Dodgers Minor League Pitching Coaches

We all follow the Dodgers minor league players with special interest as they move up the mountain towards MLB. It is a most difficult climb as the terrain is littered with land mines of various kinds. The task of the parent organization, in its own special interest and in the interest of the young men with whom they have been entrusted, is to smooth out the path up the mountain as much as they can. One way to do that is to find the best possible coaches for the minions  in their charge and help them develop as players and, as importantly, as young men. These coaches not only work with the players on honing their baseball skills but also serve as confidants and mentors. 

As we watch young pitchers grow and develop, as they all do, there is much going on behind the scenes. Not all will – in fact not many-  will make it to the top of the mountain but I expect there are rare exceptions when they do not come away from the game as better young men and more prepared for the other challenges in their lives. Basically watching every pitch the young pitchers throw there is one set of eyes on them. Those are the eyes of the pitching coaches. Although we cannot tell for sure, I thought it might be interesting to at least have a peak and see if we can glean the reasons why the Dodgers filled out their minor league pitching coach positions for 2019 as they did. That is, do a  thumbnail sketch of each minor league pitching coach as best the available information will allow. 

Oklahoma City Dodgers – Bill Simas Simas is probably the best known for us as he has been in the system for nine years and at five different levels. His was given a brief profile on LADT when the OKC Dodgers 2019 coaching staff was announced.

Tulsa Drillers – Dave Borkowski Borkowski will begin his second year as the Drillers pitching coach. He was selected by the Detroit Tigers in the 11th round of the 1995 MLB June Amateur Draft out of Sterling Heights High School in his hometown of Sterling Heights which is actually a suburb of Detroit. He debuted with the Tigers in 1999 after five years of minor league ball. Over seven years he pitched in 181 major league games – primarily in relief – with Detroit , Baltimore, and Houston. He retired after the 1999 season and declaring himself a lifer he decided he wanted to stay in the game and hoped to catch on as a coach. He contacted the Houston Astros and within half an hour he was offered a coaching position. Borkowski, now 42, served as a pitching coach in the Astros farm system for eight years before being hired by the Dodgers as the Tulsa Driller pitching coach  for the 2018 season. He had coached against the Drillers the previous two seasons with the Corpus Christi Hooks. Perhaps a coincidence, but his hiring came when the Dodgers minor league pitching coordinator was Don Alexander who also had been in the Astros organization. 

In early July in 2018 – in Tulsa –  he received a package from the Astros. Inside the package was a 2017 World Series ring Borkowski had earned for his contributions to the Houston Astros world championship year as the Corpus Christi  pitching coach. The transition to Tulsa from Corpus Christi was a relatively easy one for Borkowski.   

”They both have very good farm systems and very talented players, they both have drafted very well through the years,” Borkowski said. “Both are invested in the analytical side, maybe the Dodgers a  little bit more than the Astros. Both teams are putting out a real good  product on the big league  level and the minor leagues. In the end, they are both pretty successful franchises right now.”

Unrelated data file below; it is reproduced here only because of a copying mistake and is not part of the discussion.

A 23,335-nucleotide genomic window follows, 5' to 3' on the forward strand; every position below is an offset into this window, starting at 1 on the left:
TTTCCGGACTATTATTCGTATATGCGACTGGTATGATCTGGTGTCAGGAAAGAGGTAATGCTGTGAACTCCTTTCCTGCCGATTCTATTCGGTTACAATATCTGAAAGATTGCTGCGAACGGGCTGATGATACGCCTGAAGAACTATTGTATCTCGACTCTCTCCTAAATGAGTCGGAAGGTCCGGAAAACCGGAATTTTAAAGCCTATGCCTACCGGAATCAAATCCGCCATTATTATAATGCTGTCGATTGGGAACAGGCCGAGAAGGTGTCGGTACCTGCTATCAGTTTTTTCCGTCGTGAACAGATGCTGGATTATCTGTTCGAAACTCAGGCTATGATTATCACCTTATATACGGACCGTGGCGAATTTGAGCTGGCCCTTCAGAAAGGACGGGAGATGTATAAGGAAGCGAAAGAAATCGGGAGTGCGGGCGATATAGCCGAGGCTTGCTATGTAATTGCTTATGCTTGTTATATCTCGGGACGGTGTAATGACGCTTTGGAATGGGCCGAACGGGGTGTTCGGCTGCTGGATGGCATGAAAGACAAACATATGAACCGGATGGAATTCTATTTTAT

”All organizations preach pounding the zone, pitching to contact, be aggressive, be efficient, pitch inside, things like that,” Borkowski said. “The hardest thing is getting to know everybody, learn their personalities. Some need a kick in the butt and others a pat on the back. The Astros were huge on the analytical side of things so I was able to come right over here and get into the analytical side they have going. It was a pretty smooth transition.”

Rancho Cucamonga Quakes – Connor McGuinness McGuiness will be in his second year as the Quakes pitching coach after having served in the same role with the Great Lakes Loons in 2017. He is one of those coaches who did not play professional baseball at any level. 

McGuinness attended  high school at St. Stephen’s-St. Agnes High School in Alexandria, Virginia. Following his graduation from high school he studied and pitched for the Eagles at Emory University in Atlanta, Georgia. Known for his ability to hold runners on base, his 10 career pick offs were the fourth-most in the program’s history at the time of his graduation. 

The now 29-year-old McGuinness returned to Emory one year after his graduation, this time as a pitching coach. He stayed at  Emery for three years helping lead the Eagles to back-to-back NCAA Division III College World Series appearances. He then moved on to the Catholic University of America in Washington D.C. for one year before being recruited by the Dodgers. Perhaps not sure baseball would lead to a career, but also maybe just being enterprising, while at Emory McGuiness started his own company, Slidestep Consulting, which specializes in research and data analysis. He  moved the business to Arlington, Virginia after graduation. He also served as a statistical analyst for McNamara Baseball Group, helping develop data necessary for contract negotiations. Maybe he was just putting his degree in Economics with a concentration in Finance to work.